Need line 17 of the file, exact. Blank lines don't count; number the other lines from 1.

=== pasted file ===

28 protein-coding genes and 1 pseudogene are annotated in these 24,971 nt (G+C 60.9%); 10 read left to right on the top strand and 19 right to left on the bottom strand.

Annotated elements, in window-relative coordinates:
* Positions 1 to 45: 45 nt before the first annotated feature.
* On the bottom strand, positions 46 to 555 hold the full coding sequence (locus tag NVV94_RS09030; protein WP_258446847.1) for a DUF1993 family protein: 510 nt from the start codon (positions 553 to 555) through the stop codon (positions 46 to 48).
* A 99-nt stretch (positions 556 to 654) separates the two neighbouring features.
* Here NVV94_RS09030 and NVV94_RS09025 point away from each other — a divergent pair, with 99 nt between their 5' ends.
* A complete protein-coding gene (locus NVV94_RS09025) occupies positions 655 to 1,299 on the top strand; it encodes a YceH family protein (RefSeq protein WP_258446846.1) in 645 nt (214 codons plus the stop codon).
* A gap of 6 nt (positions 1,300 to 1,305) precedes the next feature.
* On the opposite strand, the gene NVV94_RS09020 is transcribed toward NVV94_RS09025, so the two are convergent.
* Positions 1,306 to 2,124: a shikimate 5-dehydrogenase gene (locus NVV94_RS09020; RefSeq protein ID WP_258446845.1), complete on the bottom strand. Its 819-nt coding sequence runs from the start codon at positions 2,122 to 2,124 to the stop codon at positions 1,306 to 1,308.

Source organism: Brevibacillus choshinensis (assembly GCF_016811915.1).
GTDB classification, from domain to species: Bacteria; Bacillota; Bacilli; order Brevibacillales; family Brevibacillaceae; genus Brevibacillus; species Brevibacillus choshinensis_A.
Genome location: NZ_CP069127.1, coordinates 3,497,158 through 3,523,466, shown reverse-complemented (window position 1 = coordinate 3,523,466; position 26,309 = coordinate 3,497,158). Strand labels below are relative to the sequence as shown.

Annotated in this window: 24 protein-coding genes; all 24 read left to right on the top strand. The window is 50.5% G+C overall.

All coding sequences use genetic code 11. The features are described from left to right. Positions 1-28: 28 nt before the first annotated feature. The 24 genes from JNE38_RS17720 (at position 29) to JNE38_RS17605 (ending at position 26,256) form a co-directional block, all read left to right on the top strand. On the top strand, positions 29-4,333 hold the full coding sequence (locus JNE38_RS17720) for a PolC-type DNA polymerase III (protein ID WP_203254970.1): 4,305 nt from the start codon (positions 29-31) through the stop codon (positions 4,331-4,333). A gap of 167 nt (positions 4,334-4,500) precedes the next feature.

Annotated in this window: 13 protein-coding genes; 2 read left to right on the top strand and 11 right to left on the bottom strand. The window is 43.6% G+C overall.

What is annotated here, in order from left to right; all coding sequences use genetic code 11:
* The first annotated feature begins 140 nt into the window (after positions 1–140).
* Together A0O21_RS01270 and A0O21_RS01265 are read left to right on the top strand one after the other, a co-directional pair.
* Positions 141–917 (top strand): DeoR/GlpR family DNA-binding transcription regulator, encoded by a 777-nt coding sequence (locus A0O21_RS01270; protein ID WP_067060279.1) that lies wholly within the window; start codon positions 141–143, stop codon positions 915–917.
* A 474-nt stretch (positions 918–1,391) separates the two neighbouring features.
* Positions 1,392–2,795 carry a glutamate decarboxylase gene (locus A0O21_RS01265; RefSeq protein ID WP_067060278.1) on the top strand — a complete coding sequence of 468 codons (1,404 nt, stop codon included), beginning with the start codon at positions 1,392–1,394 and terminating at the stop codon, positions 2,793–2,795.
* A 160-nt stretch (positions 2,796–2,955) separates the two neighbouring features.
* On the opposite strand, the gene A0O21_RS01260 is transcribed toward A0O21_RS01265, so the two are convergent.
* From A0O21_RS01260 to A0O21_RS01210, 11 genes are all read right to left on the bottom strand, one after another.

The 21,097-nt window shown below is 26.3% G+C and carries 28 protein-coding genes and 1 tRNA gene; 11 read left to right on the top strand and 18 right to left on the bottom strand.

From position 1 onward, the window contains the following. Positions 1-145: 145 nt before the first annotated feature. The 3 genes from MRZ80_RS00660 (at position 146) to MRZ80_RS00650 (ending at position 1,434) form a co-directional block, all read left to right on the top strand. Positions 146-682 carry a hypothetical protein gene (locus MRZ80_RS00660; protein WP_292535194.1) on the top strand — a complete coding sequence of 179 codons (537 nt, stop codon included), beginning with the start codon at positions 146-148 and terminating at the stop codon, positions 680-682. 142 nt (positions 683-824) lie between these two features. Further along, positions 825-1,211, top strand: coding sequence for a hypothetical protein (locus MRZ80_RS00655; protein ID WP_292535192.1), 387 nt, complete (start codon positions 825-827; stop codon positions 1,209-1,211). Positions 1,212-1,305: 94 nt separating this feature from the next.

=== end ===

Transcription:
What is annotated here, in order from left to right; all coding sequences use genetic code 11: